The old INCO mine left areas devoid of vegetation and land problems associated with leaching. An abandoned community of 700 houses, offices, a hospital, school, strip mall, golf course and large industrial processing area have been a waste of resources and blight on the landscape ever since the EXIMBAL site was abandoned in the early 1980s. The oft-repeated refrain from mining companies that affected communities receive direct and indirect economic benefits is a hollow claim for Lake Izabal residents as a total of only $950,000 Quetzales (Cdn $ 140,000) was paid in 2004; that transaction occurred as a necessary condition for renewal of the concession.
The INCO/Skye concessions overlap with Maya Q’eqchi’ claims to indigenous lands which were never properly titled by the Guatemalan authorities as per the promises that made up the Peace Accords of l996. Within a few days of the land occupation in mid-September, representatives of various Q’eqchi’ communities testified before the Energy and Mining Commission of Congress. They insisted that they had purchased the land but had never received property titles. Further, Skye’s subsidiary had been granted these same lands as mining concessions and the company never informed nor consulted the affected communities, another commitment of the l996 Peace Accords broken by state and corporate authorities.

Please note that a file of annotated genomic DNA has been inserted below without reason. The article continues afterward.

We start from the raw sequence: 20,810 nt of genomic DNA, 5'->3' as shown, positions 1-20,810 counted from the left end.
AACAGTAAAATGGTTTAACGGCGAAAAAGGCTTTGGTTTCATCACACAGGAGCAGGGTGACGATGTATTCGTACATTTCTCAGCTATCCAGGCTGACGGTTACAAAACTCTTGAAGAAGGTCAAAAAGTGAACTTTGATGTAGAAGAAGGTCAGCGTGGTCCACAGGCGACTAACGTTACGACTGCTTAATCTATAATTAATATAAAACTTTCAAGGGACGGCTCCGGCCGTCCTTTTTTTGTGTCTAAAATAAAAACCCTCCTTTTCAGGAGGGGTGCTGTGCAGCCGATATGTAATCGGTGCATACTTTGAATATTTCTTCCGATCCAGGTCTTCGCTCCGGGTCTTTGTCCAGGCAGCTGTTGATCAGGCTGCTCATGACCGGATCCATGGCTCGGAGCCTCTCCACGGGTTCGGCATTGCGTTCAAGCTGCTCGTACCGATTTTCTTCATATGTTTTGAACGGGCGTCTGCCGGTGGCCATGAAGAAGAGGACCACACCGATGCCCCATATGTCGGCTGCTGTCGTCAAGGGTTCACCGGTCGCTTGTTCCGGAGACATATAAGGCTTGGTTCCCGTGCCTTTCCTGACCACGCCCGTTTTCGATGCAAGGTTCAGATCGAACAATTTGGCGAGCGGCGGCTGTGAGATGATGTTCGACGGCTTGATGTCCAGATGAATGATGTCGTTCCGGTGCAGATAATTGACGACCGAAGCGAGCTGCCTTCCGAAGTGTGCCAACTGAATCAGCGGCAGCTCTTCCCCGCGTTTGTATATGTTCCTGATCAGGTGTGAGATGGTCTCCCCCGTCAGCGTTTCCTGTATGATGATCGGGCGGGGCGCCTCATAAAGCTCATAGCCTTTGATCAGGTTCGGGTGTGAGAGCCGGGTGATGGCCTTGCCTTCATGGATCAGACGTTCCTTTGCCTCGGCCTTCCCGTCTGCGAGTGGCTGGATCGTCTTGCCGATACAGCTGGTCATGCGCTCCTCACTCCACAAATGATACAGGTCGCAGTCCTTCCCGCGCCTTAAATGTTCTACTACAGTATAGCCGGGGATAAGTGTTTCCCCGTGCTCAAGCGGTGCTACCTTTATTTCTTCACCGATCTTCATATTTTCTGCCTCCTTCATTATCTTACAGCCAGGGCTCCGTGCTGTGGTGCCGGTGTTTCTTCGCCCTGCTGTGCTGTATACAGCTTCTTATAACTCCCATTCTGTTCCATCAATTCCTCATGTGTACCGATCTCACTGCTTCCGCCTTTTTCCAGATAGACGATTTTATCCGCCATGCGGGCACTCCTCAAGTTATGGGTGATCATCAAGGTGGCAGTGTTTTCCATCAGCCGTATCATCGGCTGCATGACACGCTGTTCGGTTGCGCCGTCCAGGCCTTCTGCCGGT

Our PBI-Canada delegation had the privilege of attending a community meeting on August 13 in Mariscos, a community on the south side of Lake Izabal that was severely affected by the old INCO operation 25 years ago. ASALI and the ecological organization MadreSelva (“Mother Jungle”) had been invited to lead a discussion on the impacts on this particular community if the Skye/GNC operation is allowed to proceed.